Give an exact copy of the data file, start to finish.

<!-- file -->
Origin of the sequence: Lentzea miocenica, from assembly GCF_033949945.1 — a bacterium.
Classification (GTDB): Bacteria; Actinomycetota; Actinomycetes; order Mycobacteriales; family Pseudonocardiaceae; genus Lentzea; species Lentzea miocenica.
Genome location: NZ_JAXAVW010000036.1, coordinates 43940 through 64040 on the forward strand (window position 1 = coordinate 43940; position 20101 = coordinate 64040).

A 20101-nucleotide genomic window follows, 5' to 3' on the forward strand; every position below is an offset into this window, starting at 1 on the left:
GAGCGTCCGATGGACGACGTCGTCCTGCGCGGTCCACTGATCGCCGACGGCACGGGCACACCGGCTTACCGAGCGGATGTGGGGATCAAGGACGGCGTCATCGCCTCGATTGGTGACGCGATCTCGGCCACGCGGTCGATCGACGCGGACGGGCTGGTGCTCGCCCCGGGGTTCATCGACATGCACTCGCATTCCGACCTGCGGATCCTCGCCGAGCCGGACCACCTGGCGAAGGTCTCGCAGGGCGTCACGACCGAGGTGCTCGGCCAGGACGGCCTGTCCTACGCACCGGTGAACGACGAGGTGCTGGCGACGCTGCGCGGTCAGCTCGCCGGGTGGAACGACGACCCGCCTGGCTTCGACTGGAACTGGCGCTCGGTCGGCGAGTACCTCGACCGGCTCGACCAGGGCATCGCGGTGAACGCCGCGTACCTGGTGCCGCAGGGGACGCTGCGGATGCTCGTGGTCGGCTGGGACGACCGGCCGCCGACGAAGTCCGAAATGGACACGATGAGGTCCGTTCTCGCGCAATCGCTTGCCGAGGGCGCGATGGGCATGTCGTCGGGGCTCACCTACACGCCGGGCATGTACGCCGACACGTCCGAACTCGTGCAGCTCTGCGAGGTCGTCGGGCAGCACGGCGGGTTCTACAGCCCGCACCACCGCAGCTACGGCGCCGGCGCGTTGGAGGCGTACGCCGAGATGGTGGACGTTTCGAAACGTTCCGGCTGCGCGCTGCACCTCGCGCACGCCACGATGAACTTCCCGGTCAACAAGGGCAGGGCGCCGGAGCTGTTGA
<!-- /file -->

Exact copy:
Origin of the sequence: Lentzea miocenica, from assembly GCF_033949945.1 — a bacterium.
Classification (GTDB): Bacteria; Actinomycetota; Actinomycetes; order Mycobacteriales; family Pseudonocardiaceae; genus Lentzea; species Lentzea miocenica.
Genome location: NZ_JAXAVW010000036.1, coordinates 43940 through 64040 on the forward strand (window position 1 = coordinate 43940; position 20101 = coordinate 64040).

A 20101-nucleotide genomic window follows, 5' to 3' on the forward strand; every position below is an offset into this window, starting at 1 on the left:
GAGCGTCCGATGGACGACGTCGTCCTGCGCGGTCCACTGATCGCCGACGGCACGGGCACACCGGCTTACCGAGCGGATGTGGGGATCAAGGACGGCGTCATCGCCTCGATTGGTGACGCGATCTCGGCCACGCGGTCGATCGACGCGGACGGGCTGGTGCTCGCCCCGGGGTTCATCGACATGCACTCGCATTCCGACCTGCGGATCCTCGCCGAGCCGGACCACCTGGCGAAGGTCTCGCAGGGCGTCACGACCGAGGTGCTCGGCCAGGACGGCCTGTCCTACGCACCGGTGAACGACGAGGTGCTGGCGACGCTGCGCGGTCAGCTCGCCGGGTGGAACGACGACCCGCCTGGCTTCGACTGGAACTGGCGCTCGGTCGGCGAGTACCTCGACCGGCTCGACCAGGGCATCGCGGTGAACGCCGCGTACCTGGTGCCGCAGGGGACGCTGCGGATGCTCGTGGTCGGCTGGGACGACCGGCCGCCGACGAAGTCCGAAATGGACACGATGAGGTCCGTTCTCGCGCAATCGCTTGCCGAGGGCGCGATGGGCATGTCGTCGGGGCTCACCTACACGCCGGGCATGTACGCCGACACGTCCGAACTCGTGCAGCTCTGCGAGGTCGTCGGGCAGCACGGCGGGTTCTACAGCCCGCACCACCGCAGCTACGGCGCCGGCGCGTTGGAGGCGTACGCCGAGATGGTGGACGTTTCGAAACGTTCCGGCTGCGCGCTGCACCTCGCGCACGCCACGATGAACTTCCCGGTCAACAAGGGCAGGGCGCCGGAGCTGTTGA